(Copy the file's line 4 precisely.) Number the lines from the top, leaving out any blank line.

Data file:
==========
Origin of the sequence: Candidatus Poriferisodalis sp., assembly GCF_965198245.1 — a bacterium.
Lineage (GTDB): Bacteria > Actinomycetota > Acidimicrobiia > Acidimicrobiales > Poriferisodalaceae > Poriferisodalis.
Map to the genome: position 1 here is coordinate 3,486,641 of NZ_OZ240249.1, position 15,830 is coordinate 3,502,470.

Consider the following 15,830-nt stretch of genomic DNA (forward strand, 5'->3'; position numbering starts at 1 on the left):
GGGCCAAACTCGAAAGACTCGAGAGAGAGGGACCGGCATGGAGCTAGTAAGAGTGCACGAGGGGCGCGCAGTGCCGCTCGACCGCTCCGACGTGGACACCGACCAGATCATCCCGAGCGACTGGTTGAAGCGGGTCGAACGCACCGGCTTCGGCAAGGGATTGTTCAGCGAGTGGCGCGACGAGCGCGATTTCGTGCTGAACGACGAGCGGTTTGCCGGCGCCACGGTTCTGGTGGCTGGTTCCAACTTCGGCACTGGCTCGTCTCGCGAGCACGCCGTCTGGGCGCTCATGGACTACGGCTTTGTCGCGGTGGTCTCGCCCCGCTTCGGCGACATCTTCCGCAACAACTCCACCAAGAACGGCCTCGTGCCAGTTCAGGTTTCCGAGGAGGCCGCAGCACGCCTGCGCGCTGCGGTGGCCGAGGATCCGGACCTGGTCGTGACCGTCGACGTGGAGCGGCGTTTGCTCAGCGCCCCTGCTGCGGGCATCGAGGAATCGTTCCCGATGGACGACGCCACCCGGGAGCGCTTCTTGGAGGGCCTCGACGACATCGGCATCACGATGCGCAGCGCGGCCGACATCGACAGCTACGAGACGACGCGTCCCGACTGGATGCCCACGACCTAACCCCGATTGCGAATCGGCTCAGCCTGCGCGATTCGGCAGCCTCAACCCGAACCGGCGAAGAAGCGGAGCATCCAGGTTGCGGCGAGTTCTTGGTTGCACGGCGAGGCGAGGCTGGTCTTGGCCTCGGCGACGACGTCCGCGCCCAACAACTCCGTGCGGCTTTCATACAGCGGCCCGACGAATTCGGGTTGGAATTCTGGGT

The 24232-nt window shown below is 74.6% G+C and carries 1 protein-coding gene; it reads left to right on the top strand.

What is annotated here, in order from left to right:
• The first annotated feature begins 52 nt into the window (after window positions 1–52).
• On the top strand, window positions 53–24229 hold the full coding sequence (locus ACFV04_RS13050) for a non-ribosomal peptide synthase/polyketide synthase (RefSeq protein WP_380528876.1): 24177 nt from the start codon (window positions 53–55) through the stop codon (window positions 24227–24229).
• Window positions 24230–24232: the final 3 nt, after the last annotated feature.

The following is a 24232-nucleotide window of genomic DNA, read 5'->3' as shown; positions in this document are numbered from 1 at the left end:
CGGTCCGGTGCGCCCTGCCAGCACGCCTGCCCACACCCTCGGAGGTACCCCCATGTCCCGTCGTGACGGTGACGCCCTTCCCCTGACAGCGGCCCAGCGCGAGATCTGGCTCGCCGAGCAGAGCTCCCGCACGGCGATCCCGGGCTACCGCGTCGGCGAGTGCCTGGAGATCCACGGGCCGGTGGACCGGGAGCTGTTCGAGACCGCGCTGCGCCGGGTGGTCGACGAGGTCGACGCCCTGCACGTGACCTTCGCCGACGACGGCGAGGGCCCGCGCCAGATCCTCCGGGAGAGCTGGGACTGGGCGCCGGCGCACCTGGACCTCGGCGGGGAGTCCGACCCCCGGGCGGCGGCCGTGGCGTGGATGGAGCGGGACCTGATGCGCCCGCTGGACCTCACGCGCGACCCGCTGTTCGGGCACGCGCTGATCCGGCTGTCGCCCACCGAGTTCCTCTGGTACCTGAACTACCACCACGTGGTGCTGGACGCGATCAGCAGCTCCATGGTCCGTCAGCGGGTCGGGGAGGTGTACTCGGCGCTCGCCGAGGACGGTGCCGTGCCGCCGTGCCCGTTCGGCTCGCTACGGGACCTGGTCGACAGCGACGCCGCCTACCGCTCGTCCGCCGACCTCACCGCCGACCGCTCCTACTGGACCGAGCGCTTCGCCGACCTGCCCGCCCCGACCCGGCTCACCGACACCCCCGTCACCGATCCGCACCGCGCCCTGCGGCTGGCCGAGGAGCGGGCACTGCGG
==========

Consider the following 15,830-nt stretch of genomic DNA (forward strand, 5'->3'; position numbering starts at 1 on the left):